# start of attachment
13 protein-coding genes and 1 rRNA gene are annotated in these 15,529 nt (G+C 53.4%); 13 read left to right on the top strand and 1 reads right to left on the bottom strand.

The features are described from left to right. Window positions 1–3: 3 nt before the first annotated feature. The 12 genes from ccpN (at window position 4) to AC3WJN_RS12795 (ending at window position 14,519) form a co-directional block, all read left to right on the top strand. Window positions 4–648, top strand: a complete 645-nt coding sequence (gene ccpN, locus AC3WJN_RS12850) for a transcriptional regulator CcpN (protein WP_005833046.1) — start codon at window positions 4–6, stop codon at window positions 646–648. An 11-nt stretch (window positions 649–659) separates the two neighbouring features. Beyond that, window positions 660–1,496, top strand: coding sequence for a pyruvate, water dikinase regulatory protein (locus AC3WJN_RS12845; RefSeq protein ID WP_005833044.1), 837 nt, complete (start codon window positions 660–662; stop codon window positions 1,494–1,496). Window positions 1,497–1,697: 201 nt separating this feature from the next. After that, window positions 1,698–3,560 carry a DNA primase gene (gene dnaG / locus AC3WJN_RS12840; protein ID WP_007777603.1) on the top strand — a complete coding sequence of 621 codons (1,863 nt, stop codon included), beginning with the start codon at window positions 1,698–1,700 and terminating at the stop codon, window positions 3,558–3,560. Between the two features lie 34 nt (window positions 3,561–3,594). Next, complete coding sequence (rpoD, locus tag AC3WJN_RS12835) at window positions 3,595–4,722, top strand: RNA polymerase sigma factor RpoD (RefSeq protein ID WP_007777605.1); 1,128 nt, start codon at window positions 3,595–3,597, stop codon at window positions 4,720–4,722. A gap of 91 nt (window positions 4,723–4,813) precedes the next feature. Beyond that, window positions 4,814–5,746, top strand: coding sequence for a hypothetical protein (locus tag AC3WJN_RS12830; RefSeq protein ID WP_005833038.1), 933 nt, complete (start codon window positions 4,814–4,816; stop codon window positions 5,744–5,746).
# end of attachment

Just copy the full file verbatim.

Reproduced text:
13 protein-coding genes and 1 rRNA gene are annotated in these 15,529 nt (G+C 53.4%); 13 read left to right on the top strand and 1 reads right to left on the bottom strand.

The features are described from left to right. Window positions 1–3: 3 nt before the first annotated feature. The 12 genes from ccpN (at window position 4) to AC3WJN_RS12795 (ending at window position 14,519) form a co-directional block, all read left to right on the top strand. Window positions 4–648, top strand: a complete 645-nt coding sequence (gene ccpN, locus AC3WJN_RS12850) for a transcriptional regulator CcpN (protein WP_005833046.1) — start codon at window positions 4–6, stop codon at window positions 646–648. An 11-nt stretch (window positions 649–659) separates the two neighbouring features. Beyond that, window positions 660–1,496, top strand: coding sequence for a pyruvate, water dikinase regulatory protein (locus AC3WJN_RS12845; RefSeq protein ID WP_005833044.1), 837 nt, complete (start codon window positions 660–662; stop codon window positions 1,494–1,496). Window positions 1,497–1,697: 201 nt separating this feature from the next. After that, window positions 1,698–3,560 carry a DNA primase gene (gene dnaG / locus AC3WJN_RS12840; protein ID WP_007777603.1) on the top strand — a complete coding sequence of 621 codons (1,863 nt, stop codon included), beginning with the start codon at window positions 1,698–1,700 and terminating at the stop codon, window positions 3,558–3,560. Between the two features lie 34 nt (window positions 3,561–3,594). Next, complete coding sequence (rpoD, locus tag AC3WJN_RS12835) at window positions 3,595–4,722, top strand: RNA polymerase sigma factor RpoD (RefSeq protein ID WP_007777605.1); 1,128 nt, start codon at window positions 3,595–3,597, stop codon at window positions 4,720–4,722. A gap of 91 nt (window positions 4,723–4,813) precedes the next feature. Beyond that, window positions 4,814–5,746, top strand: coding sequence for a hypothetical protein (locus tag AC3WJN_RS12830; RefSeq protein ID WP_005833038.1), 933 nt, complete (start codon window positions 4,814–4,816; stop codon window positions 5,744–5,746).